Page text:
Pelowski pushes for government data reforms


When a stubborn government official refuses to release public information as required under Minnesota law, a costly and lengthy lawsuit is often a citizen’s only recourse.

But state Rep. Gene Pelowski, DFL-Winona, has authored a bill that will simplify, cheapen and shorten the process used by citizens and the media to gain access to public government information.

“In the transformation to the age of information, we should not only be able to see that public data is there, we should have access to it in a timely manner, Pelowski said. “We shouldn’t have anyone who is in possession of public data being able to say, ‘I’ll give it to you when I damn well please, or take me to court.'”

The reforms are an attempt to embrace the spirit of Minnesota’s data practice laws, which presumes that all government data is public and sets general standards for how to respond to data requests.

The bill’s the first major step in a series of open government reforms spurred by the Minnesota Newspaper Association (MNA).

The increasing complexity of Minnesota’s data practice law is an obstacle to citizen access, said MNA lawyer Mark Anfinson. The law has grown to about 115 pages in the last 25 years, so it’s often seen as simpler for officials to err on the side of withholding information than releasing it.

“It doesn’t just undermine the spirit [of the law], it fundamentally undermines the whole effective operation of the statute,” Anfinson said.

The news media once led the way in pushing government to disclose public data through lawsuits, Anfinson said, but that pressure to allow access has largely disappeared as the newspaper industry’s health deteriorated. Court cases can last up to a year and typically cost between $7,000 and $20,000 in legal fees.

“With their diminished resources they’re less likely to spend the money, which is harder to come by, on these sort of lawsuits,” Anfinson said. “If some people in government realize the great majority of folks concerned with information and the law aren’t going to sue them – it obviously dilutes the incentive to comply with the law.”

Instead of forcing citizens to take government to district court, the cases would be heard by administrative judges in the Minnesota Department of Administration, which volunteered to take the court cases from the overburdened circuit courts and has helped shape the bill over the last few months.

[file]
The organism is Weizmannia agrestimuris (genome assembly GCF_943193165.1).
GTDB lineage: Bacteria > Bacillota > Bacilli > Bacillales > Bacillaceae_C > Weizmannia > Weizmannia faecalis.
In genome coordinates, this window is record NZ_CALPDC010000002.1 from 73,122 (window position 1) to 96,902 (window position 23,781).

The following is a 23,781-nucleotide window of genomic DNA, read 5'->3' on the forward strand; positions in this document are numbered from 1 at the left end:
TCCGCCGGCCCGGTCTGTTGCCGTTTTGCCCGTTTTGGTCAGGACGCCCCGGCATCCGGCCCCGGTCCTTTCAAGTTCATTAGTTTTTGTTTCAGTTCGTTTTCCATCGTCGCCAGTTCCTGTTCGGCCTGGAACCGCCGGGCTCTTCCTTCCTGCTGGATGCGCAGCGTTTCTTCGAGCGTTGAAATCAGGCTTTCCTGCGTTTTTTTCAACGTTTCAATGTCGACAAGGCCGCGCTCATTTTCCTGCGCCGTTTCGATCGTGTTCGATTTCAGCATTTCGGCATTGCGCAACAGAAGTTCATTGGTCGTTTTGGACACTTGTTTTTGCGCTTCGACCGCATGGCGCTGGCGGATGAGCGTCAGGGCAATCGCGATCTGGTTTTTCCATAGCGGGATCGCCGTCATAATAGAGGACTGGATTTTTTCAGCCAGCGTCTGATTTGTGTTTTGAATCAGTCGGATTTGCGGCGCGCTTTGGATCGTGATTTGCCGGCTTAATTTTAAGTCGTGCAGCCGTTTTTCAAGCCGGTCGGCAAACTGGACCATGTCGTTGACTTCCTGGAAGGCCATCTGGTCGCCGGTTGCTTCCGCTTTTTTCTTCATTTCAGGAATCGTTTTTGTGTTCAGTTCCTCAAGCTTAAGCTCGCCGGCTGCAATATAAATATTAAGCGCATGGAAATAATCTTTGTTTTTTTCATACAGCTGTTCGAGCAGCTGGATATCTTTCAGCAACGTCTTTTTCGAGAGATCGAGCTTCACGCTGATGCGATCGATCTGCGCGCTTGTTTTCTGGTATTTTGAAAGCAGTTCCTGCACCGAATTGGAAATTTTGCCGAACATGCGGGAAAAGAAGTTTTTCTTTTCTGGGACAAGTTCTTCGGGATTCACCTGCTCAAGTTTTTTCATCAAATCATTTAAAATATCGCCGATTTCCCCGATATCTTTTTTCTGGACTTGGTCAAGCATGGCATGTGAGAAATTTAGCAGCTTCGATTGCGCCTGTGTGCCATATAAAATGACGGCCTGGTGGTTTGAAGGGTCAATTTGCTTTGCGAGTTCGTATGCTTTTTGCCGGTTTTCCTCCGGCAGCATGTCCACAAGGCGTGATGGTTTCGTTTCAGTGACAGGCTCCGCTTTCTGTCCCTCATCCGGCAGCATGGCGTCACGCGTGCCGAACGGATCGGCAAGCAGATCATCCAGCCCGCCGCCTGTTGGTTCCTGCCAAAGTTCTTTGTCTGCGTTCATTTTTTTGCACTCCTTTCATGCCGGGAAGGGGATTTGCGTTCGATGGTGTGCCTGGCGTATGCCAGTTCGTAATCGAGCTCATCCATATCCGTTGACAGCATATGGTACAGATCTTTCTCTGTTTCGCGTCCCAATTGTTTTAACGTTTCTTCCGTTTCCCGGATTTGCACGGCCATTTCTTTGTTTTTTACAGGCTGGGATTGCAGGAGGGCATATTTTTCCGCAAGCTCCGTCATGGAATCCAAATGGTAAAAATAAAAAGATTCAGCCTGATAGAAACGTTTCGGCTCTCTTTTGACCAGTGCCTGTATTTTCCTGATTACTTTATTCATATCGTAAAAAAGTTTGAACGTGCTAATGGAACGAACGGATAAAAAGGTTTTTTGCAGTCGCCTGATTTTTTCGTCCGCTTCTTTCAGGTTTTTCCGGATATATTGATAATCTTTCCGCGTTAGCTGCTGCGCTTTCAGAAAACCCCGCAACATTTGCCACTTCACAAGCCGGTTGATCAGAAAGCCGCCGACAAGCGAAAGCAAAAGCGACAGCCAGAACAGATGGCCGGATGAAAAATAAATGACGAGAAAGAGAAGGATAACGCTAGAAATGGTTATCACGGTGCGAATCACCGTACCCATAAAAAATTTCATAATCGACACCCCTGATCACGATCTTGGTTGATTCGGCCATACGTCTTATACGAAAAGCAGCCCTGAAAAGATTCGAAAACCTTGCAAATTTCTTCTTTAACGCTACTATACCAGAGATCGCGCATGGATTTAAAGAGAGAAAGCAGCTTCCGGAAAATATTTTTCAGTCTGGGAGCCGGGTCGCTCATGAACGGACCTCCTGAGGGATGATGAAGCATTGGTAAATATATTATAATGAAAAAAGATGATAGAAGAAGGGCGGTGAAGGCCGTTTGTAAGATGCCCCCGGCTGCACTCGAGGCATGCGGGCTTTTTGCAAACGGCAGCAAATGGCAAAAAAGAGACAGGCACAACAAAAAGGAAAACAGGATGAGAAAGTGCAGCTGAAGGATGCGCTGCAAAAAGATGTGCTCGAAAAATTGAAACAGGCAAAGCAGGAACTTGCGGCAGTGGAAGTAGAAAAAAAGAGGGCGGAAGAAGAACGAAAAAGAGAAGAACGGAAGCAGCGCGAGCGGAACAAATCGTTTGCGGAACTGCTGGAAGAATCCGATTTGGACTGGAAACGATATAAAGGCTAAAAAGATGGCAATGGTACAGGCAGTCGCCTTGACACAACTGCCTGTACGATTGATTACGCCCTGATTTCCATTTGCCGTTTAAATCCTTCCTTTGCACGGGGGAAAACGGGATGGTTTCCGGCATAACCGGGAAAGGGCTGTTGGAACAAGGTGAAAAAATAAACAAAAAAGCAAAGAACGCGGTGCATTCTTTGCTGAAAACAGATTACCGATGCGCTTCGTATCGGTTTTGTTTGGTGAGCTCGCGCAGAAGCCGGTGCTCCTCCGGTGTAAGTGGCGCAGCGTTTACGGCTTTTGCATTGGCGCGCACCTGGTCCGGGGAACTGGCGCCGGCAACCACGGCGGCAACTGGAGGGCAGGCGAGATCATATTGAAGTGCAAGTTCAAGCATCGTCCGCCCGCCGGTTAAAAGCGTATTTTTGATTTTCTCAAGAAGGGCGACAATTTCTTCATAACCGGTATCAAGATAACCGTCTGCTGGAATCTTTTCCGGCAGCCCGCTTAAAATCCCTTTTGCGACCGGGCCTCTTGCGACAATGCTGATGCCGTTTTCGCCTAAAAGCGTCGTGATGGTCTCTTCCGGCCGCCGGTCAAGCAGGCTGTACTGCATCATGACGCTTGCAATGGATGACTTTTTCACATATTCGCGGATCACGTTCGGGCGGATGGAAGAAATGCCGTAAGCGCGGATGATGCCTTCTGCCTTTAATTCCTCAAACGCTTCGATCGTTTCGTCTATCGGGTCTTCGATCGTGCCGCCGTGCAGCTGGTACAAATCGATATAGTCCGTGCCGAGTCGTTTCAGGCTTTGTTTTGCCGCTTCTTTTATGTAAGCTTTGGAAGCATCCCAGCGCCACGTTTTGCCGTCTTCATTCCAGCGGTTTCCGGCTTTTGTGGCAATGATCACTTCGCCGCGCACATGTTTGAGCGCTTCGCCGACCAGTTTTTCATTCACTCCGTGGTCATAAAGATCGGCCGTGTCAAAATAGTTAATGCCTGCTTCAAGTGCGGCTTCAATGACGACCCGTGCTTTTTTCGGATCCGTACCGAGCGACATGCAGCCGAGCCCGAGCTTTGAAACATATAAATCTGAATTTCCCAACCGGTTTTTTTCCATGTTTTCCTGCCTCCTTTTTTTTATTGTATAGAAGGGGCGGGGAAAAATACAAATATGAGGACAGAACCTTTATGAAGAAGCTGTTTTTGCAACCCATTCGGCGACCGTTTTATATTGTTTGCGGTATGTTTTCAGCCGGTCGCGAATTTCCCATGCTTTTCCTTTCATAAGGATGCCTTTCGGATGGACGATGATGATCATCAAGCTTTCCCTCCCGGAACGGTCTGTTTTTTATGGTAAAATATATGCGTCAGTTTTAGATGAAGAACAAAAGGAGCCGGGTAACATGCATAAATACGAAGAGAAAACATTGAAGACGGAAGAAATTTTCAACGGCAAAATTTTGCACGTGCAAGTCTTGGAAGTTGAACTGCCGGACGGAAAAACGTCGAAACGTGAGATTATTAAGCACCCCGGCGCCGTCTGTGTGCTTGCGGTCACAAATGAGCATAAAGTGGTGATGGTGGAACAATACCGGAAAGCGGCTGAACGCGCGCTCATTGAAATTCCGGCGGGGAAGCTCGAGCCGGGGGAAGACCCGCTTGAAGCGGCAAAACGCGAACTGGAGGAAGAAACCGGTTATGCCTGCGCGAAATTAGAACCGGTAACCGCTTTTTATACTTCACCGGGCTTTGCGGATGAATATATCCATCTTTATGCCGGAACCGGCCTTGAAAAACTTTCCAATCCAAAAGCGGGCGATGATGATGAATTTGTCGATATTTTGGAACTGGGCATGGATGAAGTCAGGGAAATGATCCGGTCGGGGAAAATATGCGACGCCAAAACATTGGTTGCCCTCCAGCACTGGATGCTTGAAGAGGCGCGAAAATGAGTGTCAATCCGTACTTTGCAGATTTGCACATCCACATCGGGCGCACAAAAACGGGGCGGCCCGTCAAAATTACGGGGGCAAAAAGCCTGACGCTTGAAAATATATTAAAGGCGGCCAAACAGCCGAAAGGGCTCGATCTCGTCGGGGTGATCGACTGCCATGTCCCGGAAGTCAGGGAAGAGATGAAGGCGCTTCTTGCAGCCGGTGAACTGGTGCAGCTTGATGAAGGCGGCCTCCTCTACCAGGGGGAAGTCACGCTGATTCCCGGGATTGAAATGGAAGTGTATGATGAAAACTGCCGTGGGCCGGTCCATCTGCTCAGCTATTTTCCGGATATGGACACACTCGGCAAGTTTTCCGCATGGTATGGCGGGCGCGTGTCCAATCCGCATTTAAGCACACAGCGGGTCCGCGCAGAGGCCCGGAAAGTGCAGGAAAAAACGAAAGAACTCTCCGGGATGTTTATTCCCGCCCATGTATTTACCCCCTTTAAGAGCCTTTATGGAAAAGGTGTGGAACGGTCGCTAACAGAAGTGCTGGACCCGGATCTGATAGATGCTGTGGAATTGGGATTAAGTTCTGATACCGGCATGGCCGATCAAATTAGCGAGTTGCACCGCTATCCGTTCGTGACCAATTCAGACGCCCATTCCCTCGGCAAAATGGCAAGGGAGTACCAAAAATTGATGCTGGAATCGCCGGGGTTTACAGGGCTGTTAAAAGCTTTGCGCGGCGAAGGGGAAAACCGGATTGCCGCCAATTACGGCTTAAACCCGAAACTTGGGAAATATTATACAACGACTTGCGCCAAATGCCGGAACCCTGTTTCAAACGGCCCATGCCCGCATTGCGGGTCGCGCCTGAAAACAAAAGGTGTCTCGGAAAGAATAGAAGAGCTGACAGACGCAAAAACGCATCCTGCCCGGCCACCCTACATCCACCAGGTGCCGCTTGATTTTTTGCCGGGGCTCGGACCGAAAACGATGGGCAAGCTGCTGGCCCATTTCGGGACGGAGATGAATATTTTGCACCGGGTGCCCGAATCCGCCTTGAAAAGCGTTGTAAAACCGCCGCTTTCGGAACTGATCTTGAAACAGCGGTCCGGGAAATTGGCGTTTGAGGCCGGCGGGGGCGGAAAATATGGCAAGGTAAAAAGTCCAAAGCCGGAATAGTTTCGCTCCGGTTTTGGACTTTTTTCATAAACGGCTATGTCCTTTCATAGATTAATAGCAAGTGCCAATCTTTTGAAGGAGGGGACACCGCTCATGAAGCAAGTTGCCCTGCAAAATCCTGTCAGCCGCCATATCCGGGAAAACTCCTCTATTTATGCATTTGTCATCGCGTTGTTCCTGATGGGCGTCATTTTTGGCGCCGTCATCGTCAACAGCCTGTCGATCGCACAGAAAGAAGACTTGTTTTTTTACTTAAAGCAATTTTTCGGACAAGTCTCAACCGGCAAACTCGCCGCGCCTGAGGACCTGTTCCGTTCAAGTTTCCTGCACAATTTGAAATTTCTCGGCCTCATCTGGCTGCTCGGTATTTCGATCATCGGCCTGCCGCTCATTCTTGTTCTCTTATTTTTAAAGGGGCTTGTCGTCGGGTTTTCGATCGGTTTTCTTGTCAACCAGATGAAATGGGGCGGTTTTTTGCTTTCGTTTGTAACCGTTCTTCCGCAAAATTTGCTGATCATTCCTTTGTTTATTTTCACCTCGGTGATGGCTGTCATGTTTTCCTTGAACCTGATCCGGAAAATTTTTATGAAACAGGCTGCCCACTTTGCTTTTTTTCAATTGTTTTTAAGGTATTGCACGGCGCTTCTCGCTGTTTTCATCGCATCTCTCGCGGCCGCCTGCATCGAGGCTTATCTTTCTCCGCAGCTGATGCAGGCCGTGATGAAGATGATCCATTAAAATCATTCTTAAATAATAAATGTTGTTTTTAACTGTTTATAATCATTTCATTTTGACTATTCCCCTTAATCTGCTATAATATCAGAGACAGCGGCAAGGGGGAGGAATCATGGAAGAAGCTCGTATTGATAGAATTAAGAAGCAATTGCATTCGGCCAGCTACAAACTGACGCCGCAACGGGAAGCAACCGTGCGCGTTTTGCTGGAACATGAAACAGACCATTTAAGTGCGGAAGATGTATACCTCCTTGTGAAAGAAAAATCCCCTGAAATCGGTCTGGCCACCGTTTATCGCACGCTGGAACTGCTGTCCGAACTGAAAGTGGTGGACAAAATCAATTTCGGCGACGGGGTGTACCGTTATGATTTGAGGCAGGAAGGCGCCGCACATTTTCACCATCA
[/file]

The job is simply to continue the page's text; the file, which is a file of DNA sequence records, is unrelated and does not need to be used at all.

Holding hearings with administrative judges would allow the cases to be decided within six weeks, rather than the six months to a year typical of district court cases.

“That process will be much quicker, much cheaper and probably more reliable over all,” Anfinson said. “It will be more consistent in how the law is interpreted because you’ll have a small group of judges who over time will become more familiar with the law.”

Rep. Gene Pelowski Jr.

Rep. Gene Pelowski

The high cost connected to circuit court cases would be replaced with a $1,000 fee, which would be refunded if the citizen wins the case against the government, along with up to $5,000 in lawyers fees.

“Virtually every case that’s ever been litigated in district court involving the data practice act is an exhibit in favor of this reform,” Anfinson said. “The present enforcement mechanism is basically broken.”

Although there’s been a lot of careful clarification of the bill’s language, it hasn’t run into much actual opposition, mostly because in addition to helping citizens and the media, it also benefits government bodies.

“Keeping the process simpler will cost them much less in legal fees when they’re defending cases and will knock out frivolous requests more effectively,” Anfinson said. “It will just clarify things in a way that will save the government a ton of money over time.”

Pelowski said the bill, which has bipartisan support, will likely be heard in the House Civil Justice committee this coming week. A companion bill sponsored by Sen. Don Betzold, DFL-Fridley, is also moving through the state Senate and will be heard next in the Senate Judiciary committee.

The state Information Policy and Analysis Division (IPAD) offers citizens and government bodies education on data practice issues. People who’d like to challenge a government body’s decision on a data practice request can contact the agency for a free, non-binding advisory opinion (pdf).

Under the current system, there’s a strong reluctance in government to release information that is rightly the public’s, said Minnesota Common Cause Executive Director Mike Dean.

Increased access to public information would allow citizens to hold their government accountable, he said.

“By shining a bright light on these things, you’ll tend to see less corruption, you’ll tend to see less problems within government,” Dean said. “The best disinfectant is sunlight.”